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      Paris bans all cars made before 1997 to reduce pollution

      Paris bans all cars made before 1997 to reduce pollution Paris bans all cars made before 1997 to reduce pollution Paris bans all cars made before 1997 to reduce pollution
      Photo of the Peugeot 205 convertible via Wikimedia Commons

      Environment

      Paris bans all cars made before 1997 to reduce pollution

      By Solenn Sugier

      Anyone driving an older car or an old motorcycle will no longer be welcome in the streets of the French capital on weekdays.

      The ban, which aims to reduce air pollution in the City of Light, came into effect Friday and makes Paris the first city in the country to officially establish a "limited traffic area."

      From now on, personal-use vehicles built before January 1, 1997 and utility vehicles built before October 1, 1997 will have to be off the roads from 8:00am to 8:00pm, Monday to Friday. Two-wheeled motorized vehicles built before June 1, 1999 are also included in the ban.

      The ban does not apply to police and customs vehicles, emergency vehicles, and vehicles that transport cash. Classic cars and vehicles transporting goods to the city's green markets will also be spared under the new rules.

      The ban is part of the city's plan to curb air pollution in the French capital. Launched in July 2015, the plan kicked off with the banning of all buses and heavy goods vehicles built before October 1, 2001.

      The plan is made possible by new energy transition legislation introduced in August 17, 2015, which allows French towns to restrict the traffic of certain vehicles to improve air quality.

      According to French daily Le Monde, the ban will eventually extend to all heavy goods vehicles registered before October 2006 and to all personal use and utility diesel vehicles registered before January 2001. Further restrictions will be introduced in 2018.

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      Paris Mayor Anne Hidalgo has said she intends to "eradicate" diesel vehicles and the more polluting of vehicles by 2020.

      Motorists will have a three-month grace period to get used to the new ban, after which they will be fined 35 euros if caught breaking the rules.

      For now, police will enforce the rules by stopping cars and checking registration documents. But as of July 1, 2017, all cars will be required to display a sticker indicating the vehicle's "cleanliness." The stickers will be available in green, purple, yellow, orange, dark red and grey — with green showing the "cleanest" car and grey for the worst offenders. The stickers, which cost 4.5 euros ($5) can already be purchased online.

      The new traffic restrictions have already angered some motorists, and in May, the consumer group 40 millions d'automobilistes (40 Million Motorists) launched a class action suit against the city. The group is seeking compensation to make up for the depreciation triggered by the new measures.

      As part of an effort to appease old-car owners, the city has unlocked funds to help residents use alternative modes of transport. Paris residents who give up their car will be granted up to 400 euros towards a new bicycle, or a yearlong public transport pass.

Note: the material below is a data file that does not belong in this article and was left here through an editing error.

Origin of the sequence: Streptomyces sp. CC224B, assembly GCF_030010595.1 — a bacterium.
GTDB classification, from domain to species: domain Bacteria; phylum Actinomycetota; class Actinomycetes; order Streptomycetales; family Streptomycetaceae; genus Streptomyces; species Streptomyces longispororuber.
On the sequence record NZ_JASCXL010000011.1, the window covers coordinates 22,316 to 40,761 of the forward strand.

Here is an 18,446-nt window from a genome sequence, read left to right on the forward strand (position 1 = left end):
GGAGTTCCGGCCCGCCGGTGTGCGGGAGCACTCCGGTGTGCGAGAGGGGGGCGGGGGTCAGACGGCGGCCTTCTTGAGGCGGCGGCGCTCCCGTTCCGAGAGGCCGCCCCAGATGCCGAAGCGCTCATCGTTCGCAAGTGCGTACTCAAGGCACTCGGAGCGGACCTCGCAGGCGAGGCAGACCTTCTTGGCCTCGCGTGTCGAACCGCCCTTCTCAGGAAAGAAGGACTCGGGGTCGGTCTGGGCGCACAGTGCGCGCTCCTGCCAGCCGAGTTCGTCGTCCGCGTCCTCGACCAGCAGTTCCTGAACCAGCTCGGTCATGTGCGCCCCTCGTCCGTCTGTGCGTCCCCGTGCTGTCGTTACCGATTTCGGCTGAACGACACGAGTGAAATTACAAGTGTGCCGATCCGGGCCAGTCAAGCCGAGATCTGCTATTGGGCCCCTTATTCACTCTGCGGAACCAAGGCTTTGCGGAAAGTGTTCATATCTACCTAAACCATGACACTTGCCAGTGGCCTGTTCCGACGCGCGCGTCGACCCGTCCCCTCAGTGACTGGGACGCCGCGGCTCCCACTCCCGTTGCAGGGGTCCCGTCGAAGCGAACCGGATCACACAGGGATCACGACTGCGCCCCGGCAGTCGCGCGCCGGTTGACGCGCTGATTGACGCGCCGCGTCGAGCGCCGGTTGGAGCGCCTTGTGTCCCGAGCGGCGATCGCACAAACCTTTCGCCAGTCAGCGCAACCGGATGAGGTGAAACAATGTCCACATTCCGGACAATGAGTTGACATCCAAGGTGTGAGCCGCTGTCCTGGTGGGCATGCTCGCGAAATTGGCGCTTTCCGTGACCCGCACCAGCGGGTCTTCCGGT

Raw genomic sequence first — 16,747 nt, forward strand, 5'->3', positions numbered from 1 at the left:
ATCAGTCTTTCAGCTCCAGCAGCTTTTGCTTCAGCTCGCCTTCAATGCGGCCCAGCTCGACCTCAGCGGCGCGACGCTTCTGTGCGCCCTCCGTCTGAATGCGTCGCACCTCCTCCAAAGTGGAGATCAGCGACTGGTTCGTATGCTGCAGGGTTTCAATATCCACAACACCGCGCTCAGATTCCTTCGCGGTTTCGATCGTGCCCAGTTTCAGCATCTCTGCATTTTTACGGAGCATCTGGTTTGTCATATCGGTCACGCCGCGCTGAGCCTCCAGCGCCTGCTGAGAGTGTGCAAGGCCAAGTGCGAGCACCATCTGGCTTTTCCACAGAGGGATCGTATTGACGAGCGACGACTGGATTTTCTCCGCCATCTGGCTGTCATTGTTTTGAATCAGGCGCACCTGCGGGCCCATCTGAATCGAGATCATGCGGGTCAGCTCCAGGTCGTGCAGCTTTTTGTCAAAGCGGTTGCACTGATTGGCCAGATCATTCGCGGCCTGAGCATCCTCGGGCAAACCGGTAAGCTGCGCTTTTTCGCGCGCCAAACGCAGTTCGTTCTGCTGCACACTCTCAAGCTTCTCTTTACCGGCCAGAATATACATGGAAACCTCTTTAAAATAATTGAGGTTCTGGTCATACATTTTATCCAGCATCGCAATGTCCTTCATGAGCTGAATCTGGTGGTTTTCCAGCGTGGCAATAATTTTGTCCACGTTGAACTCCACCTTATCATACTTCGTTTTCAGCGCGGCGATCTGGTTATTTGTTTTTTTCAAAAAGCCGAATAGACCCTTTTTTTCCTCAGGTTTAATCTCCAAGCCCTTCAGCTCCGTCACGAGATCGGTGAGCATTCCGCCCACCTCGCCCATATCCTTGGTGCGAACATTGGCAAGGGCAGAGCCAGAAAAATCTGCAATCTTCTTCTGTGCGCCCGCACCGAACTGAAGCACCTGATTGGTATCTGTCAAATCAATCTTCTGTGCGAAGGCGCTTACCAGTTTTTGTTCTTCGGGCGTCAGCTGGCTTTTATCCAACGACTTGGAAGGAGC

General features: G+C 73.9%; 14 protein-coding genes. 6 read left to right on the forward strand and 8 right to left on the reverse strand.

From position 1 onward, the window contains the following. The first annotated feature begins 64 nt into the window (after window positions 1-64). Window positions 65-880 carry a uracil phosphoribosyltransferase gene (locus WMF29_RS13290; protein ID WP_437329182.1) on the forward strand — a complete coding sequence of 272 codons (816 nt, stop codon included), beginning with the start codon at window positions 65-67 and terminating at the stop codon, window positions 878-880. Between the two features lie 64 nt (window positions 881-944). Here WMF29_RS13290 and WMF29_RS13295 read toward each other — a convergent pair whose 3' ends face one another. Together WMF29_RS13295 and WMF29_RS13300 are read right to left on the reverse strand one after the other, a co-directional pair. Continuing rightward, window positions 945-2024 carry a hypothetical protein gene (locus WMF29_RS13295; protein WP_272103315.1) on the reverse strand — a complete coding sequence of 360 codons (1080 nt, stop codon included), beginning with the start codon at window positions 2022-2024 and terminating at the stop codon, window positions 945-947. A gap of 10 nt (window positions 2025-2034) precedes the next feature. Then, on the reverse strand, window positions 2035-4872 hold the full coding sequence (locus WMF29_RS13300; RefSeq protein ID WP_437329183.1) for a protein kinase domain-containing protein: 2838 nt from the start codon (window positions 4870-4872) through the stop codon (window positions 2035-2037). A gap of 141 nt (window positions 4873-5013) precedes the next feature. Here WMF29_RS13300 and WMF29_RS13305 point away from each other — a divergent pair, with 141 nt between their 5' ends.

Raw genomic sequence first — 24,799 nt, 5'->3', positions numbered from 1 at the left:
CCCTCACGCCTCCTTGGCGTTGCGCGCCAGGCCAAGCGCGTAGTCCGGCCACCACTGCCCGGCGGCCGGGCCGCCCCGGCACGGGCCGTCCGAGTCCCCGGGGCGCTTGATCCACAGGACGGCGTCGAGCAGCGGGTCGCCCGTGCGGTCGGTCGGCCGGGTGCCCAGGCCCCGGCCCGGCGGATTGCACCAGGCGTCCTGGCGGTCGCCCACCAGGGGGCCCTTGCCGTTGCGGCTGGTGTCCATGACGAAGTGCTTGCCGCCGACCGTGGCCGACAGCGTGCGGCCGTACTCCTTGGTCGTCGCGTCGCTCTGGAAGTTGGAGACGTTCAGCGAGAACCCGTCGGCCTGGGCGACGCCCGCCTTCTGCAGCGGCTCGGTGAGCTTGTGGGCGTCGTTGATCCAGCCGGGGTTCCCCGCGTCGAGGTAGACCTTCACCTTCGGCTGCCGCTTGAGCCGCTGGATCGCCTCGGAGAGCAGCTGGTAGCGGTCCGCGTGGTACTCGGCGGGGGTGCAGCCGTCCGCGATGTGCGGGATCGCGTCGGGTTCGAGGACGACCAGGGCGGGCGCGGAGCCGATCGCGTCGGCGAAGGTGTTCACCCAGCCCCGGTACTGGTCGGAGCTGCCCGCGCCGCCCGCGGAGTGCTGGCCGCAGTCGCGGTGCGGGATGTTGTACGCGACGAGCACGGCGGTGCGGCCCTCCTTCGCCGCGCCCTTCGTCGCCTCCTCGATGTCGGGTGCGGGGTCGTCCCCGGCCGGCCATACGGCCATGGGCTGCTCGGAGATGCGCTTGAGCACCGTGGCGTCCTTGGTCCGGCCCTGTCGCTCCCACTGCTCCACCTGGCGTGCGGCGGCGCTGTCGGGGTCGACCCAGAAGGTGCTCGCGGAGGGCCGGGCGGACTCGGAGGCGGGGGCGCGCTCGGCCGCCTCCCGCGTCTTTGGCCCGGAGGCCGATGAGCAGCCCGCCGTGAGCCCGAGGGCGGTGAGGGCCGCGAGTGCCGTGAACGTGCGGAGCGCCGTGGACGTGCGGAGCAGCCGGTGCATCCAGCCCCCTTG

According to a June 21 report by France's public health agency, air pollution from fine particles in the country is so bad, it is responsible for 48,000 deaths a year in the country, making it the third leading cause of death in France.

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      Researchers also determined that the life expectancy of a 30-year-old person is reduced by 15 months if that person lives in a crowded urban area.

      On Friday, Le Monde unveiled the initial results of an impact study carried out by Airparif — the agency that monitors the air quality in Paris and the surrounding area. According to the report, the news restrictions could reduce nitrogen oxide (NOx) emissions by five percent, and PM10 particles (particles with a diameter less than 10 microns) and PM2.5 particles (particles with a diameter less than 2.5 microns) by four percent.

      But in an interview with French daily Le Parisien, Doctor Charlse Brahmy —a lung specialist and an expert in allergies at the Hôtel-Dieu hospital and the Nanterre hospital — remained skeptical about the outcome of the ban. "Introducing these kinds of local measures only in major cities will not be enough: pollution doesn't stop at the gates of the big cities," he said.

      Another key measure of the energy transition bill will kick in next month when France bans plastic bags from supermarkets. In January 2017, the smaller bags provided in stores to separate produce will also be discontinued.

      Follow Solenn sur Twitter : @SolennSugier

      Image by Spielvogel via Wikimedia commons

      Topics: paris, france, europe, environment, 40 millions d'automobilistes, 40 million motorists, airparif, emissions standards

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